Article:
What’s a must have in your gear bag?

My 35mm Art lens. That piece of glass is probably the best thing I have ever owned, and captures light and color so well. It’s pretty much the only lens I ever need to use when I’m out shooting, as it’s perfect for both wide angle shots and closer portraits. I also love my nifty fifty (50mm f/1.4)–it’s always been a great little lens for detail shots and travel images.

How much post processing goes into a completed photo?

Not as much as there used to be, that’s for sure. I do some color and tone adjustments, and I pretty regularly use VSCO presets to get the rich, finished look I want with my images. I also make my own presets, which is a lot of fun to do and makes editing a breeze.

How do you choose your models?

That depends on what kind of shoot I’m doing. If it’s a fairly small shoot, I often use friends of mine to model for me. If it’s more of a large production shoot, I’ll go out and find models that have the look I’m going for with my images.

If you could define your style, what would you call it?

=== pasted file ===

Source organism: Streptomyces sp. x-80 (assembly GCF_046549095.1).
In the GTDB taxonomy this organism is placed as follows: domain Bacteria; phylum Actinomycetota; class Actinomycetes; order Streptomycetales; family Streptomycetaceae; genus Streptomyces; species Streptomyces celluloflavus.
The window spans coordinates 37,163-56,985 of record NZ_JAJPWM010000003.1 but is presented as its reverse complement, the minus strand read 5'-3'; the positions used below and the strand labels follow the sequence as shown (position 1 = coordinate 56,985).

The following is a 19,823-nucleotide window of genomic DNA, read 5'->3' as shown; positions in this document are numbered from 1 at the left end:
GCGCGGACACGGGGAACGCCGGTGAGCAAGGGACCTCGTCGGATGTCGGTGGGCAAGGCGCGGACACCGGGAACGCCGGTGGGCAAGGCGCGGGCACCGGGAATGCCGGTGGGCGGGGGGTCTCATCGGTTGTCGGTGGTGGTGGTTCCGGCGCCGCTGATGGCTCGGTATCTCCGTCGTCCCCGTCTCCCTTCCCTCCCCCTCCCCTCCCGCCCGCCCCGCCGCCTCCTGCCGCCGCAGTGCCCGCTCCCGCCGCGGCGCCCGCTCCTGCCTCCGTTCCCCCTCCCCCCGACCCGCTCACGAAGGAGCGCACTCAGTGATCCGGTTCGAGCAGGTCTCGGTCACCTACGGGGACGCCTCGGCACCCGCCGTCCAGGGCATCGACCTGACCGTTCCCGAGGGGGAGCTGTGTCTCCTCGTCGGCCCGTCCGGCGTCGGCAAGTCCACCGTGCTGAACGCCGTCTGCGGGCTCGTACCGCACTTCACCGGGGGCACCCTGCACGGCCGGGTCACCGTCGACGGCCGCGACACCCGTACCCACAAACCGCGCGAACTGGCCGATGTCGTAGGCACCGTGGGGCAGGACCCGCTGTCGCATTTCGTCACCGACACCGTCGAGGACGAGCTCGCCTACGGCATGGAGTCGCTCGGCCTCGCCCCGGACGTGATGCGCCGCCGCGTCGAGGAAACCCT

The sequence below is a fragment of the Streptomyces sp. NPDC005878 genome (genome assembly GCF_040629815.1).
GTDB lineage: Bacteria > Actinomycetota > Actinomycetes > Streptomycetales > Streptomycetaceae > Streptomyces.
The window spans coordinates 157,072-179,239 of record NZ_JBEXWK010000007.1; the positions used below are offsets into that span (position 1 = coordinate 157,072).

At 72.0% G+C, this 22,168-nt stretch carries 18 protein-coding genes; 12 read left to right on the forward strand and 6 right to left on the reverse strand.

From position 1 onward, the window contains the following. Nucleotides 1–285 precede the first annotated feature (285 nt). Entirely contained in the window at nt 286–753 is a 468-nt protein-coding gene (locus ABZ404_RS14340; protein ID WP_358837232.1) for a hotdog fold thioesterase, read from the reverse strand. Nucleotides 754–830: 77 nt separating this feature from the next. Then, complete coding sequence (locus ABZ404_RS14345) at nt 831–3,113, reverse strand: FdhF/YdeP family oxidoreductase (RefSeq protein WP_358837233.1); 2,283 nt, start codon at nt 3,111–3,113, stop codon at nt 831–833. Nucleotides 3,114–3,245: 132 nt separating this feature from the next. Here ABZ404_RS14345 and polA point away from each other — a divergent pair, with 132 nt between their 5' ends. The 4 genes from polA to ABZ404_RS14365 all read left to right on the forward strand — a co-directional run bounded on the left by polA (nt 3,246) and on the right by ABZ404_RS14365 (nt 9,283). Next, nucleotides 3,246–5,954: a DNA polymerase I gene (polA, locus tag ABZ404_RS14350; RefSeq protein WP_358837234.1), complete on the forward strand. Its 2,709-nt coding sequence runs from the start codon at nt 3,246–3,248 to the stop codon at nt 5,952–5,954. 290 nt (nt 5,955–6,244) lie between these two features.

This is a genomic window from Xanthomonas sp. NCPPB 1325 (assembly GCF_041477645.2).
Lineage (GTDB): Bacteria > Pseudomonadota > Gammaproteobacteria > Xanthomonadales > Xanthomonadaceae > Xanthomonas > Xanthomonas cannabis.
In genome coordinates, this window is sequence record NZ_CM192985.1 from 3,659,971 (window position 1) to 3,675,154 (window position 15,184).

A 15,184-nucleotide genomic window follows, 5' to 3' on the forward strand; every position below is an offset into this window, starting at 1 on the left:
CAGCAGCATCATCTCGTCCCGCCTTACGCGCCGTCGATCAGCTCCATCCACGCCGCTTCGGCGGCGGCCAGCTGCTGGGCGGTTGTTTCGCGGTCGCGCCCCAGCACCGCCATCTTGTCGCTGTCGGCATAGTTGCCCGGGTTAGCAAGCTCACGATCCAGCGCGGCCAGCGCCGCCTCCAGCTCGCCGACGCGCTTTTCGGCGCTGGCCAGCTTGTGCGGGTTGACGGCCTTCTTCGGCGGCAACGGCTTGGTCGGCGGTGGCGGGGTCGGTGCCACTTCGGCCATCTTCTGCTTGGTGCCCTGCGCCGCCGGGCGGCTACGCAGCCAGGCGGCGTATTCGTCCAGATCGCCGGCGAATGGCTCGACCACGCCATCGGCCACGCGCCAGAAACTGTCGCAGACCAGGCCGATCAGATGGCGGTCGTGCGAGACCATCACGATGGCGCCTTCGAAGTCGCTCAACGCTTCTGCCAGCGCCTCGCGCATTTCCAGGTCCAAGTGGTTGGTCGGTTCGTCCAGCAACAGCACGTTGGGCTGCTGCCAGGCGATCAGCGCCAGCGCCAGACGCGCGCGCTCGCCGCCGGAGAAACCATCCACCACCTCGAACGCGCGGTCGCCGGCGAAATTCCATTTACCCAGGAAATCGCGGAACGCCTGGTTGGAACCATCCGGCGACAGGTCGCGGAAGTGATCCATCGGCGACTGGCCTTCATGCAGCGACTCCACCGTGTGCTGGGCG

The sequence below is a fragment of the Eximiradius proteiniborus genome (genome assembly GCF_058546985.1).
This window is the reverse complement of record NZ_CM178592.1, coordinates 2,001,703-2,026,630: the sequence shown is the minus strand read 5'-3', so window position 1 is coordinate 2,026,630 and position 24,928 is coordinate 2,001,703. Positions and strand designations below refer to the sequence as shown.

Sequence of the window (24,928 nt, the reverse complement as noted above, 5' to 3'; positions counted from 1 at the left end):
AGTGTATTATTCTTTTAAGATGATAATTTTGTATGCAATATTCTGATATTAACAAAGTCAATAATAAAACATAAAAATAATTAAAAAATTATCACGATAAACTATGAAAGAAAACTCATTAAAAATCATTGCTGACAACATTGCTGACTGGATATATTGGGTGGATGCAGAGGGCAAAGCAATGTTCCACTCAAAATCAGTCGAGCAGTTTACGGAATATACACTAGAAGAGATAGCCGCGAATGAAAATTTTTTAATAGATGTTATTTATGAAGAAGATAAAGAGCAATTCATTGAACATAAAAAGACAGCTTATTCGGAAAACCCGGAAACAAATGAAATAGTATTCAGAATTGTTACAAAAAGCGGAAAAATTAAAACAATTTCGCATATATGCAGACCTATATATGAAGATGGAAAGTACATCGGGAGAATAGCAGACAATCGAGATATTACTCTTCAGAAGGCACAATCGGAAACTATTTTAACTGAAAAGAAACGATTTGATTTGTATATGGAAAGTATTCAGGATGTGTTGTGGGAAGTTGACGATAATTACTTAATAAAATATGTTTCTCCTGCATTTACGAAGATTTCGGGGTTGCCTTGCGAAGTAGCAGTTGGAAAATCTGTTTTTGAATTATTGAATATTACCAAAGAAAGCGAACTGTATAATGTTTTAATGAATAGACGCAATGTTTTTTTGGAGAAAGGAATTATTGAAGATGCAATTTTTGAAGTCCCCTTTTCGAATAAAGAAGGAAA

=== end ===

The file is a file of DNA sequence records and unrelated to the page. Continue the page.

That’s a really tough question. I think there are different people that have different ideas of what my style is, and I’m constantly trying to figure that out myself 😉 I think if I could use a few words to describe my work, I would say it’s “soft”, “emotional”, sometimes “adventurous”, and “well-composed”. Composition is key to me for creating a good image.

What is your favorite shooting location?

I couldn’t actually pick just one location that’s a favorite. Along my travels I have found so many incredible places and I have been lucky enough to shoot in such gorgeous landscapes. Even along the sides of roads along the way have been beyond beautiful. My favorite locations have always been the ones I didn’t really plan on going to, but stumbled upon randomly on my daily adventures.